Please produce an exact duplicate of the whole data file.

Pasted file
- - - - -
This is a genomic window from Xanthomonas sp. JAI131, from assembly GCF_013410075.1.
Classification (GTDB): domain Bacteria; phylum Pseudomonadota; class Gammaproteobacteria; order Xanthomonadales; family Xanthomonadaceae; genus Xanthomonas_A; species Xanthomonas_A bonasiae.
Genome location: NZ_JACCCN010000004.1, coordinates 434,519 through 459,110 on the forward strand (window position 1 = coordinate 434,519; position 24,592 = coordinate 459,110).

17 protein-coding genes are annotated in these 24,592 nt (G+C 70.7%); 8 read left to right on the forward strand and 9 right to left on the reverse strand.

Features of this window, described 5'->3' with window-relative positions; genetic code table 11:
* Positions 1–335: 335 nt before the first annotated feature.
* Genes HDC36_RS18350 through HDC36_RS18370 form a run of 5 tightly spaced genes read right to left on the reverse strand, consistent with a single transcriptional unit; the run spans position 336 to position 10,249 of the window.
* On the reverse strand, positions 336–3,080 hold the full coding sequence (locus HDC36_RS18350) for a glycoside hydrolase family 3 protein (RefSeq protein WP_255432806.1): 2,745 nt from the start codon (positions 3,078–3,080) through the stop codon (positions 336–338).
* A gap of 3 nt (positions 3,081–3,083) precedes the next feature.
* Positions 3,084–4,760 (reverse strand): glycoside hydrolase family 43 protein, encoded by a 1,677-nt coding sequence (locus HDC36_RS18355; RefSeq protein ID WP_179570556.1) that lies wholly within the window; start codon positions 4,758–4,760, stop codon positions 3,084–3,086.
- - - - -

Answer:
This is a genomic window from Xanthomonas sp. JAI131, from assembly GCF_013410075.1.
Classification (GTDB): domain Bacteria; phylum Pseudomonadota; class Gammaproteobacteria; order Xanthomonadales; family Xanthomonadaceae; genus Xanthomonas_A; species Xanthomonas_A bonasiae.
Genome location: NZ_JACCCN010000004.1, coordinates 434,519 through 459,110 on the forward strand (window position 1 = coordinate 434,519; position 24,592 = coordinate 459,110).

17 protein-coding genes are annotated in these 24,592 nt (G+C 70.7%); 8 read left to right on the forward strand and 9 right to left on the reverse strand.

Features of this window, described 5'->3' with window-relative positions; genetic code table 11:
* Positions 1–335: 335 nt before the first annotated feature.
* Genes HDC36_RS18350 through HDC36_RS18370 form a run of 5 tightly spaced genes read right to left on the reverse strand, consistent with a single transcriptional unit; the run spans position 336 to position 10,249 of the window.
* On the reverse strand, positions 336–3,080 hold the full coding sequence (locus HDC36_RS18350) for a glycoside hydrolase family 3 protein (RefSeq protein WP_255432806.1): 2,745 nt from the start codon (positions 3,078–3,080) through the stop codon (positions 336–338).
* A gap of 3 nt (positions 3,081–3,083) precedes the next feature.
* Positions 3,084–4,760 (reverse strand): glycoside hydrolase family 43 protein, encoded by a 1,677-nt coding sequence (locus HDC36_RS18355; RefSeq protein ID WP_179570556.1) that lies wholly within the window; start codon positions 4,758–4,760, stop codon positions 3,084–3,086.